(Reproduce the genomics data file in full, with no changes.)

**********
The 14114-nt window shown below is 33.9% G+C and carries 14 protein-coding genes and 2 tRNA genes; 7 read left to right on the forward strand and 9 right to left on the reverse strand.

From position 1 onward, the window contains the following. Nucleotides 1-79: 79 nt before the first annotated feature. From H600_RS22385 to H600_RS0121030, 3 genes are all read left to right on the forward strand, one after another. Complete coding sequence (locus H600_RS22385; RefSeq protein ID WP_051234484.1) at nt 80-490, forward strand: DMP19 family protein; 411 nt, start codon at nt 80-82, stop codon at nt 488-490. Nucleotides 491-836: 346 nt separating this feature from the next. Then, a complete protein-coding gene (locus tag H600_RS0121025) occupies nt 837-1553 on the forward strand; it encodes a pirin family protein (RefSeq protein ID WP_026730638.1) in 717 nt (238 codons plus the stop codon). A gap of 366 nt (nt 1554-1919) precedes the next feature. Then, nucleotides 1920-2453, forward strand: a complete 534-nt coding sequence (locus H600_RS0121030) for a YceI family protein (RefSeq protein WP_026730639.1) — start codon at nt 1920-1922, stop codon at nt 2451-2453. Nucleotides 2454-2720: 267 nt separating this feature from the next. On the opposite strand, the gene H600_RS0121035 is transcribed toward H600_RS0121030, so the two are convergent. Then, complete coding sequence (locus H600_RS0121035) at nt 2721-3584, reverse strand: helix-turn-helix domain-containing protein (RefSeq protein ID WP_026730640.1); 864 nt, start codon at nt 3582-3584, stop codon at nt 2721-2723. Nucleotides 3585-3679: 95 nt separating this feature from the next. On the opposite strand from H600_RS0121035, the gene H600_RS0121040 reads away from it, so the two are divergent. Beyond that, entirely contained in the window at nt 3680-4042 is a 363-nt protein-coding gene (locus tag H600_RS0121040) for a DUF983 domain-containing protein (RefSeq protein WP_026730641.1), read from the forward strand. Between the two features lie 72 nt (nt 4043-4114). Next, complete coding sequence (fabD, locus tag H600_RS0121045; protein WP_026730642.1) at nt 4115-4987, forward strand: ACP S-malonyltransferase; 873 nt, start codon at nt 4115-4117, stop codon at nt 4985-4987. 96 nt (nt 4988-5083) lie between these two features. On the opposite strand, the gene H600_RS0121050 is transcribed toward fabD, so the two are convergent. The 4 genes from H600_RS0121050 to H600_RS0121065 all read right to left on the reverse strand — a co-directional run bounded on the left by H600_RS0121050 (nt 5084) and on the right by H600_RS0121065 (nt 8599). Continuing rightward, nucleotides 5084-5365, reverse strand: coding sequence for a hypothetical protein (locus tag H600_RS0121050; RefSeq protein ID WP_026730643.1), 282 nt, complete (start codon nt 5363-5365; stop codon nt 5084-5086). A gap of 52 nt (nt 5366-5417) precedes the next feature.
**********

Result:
The 14114-nt window shown below is 33.9% G+C and carries 14 protein-coding genes and 2 tRNA genes; 7 read left to right on the forward strand and 9 right to left on the reverse strand.

From position 1 onward, the window contains the following. Nucleotides 1-79: 79 nt before the first annotated feature. From H600_RS22385 to H600_RS0121030, 3 genes are all read left to right on the forward strand, one after another. Complete coding sequence (locus H600_RS22385; RefSeq protein ID WP_051234484.1) at nt 80-490, forward strand: DMP19 family protein; 411 nt, start codon at nt 80-82, stop codon at nt 488-490. Nucleotides 491-836: 346 nt separating this feature from the next. Then, a complete protein-coding gene (locus tag H600_RS0121025) occupies nt 837-1553 on the forward strand; it encodes a pirin family protein (RefSeq protein ID WP_026730638.1) in 717 nt (238 codons plus the stop codon). A gap of 366 nt (nt 1554-1919) precedes the next feature. Then, nucleotides 1920-2453, forward strand: a complete 534-nt coding sequence (locus H600_RS0121030) for a YceI family protein (RefSeq protein WP_026730639.1) — start codon at nt 1920-1922, stop codon at nt 2451-2453. Nucleotides 2454-2720: 267 nt separating this feature from the next. On the opposite strand, the gene H600_RS0121035 is transcribed toward H600_RS0121030, so the two are convergent. Then, complete coding sequence (locus H600_RS0121035) at nt 2721-3584, reverse strand: helix-turn-helix domain-containing protein (RefSeq protein ID WP_026730640.1); 864 nt, start codon at nt 3582-3584, stop codon at nt 2721-2723. Nucleotides 3585-3679: 95 nt separating this feature from the next. On the opposite strand from H600_RS0121035, the gene H600_RS0121040 reads away from it, so the two are divergent. Beyond that, entirely contained in the window at nt 3680-4042 is a 363-nt protein-coding gene (locus tag H600_RS0121040) for a DUF983 domain-containing protein (RefSeq protein WP_026730641.1), read from the forward strand. Between the two features lie 72 nt (nt 4043-4114). Next, complete coding sequence (fabD, locus tag H600_RS0121045; protein WP_026730642.1) at nt 4115-4987, forward strand: ACP S-malonyltransferase; 873 nt, start codon at nt 4115-4117, stop codon at nt 4985-4987. 96 nt (nt 4988-5083) lie between these two features. On the opposite strand, the gene H600_RS0121050 is transcribed toward fabD, so the two are convergent. The 4 genes from H600_RS0121050 to H600_RS0121065 all read right to left on the reverse strand — a co-directional run bounded on the left by H600_RS0121050 (nt 5084) and on the right by H600_RS0121065 (nt 8599). Continuing rightward, nucleotides 5084-5365, reverse strand: coding sequence for a hypothetical protein (locus tag H600_RS0121050; RefSeq protein ID WP_026730643.1), 282 nt, complete (start codon nt 5363-5365; stop codon nt 5084-5086). A gap of 52 nt (nt 5366-5417) precedes the next feature.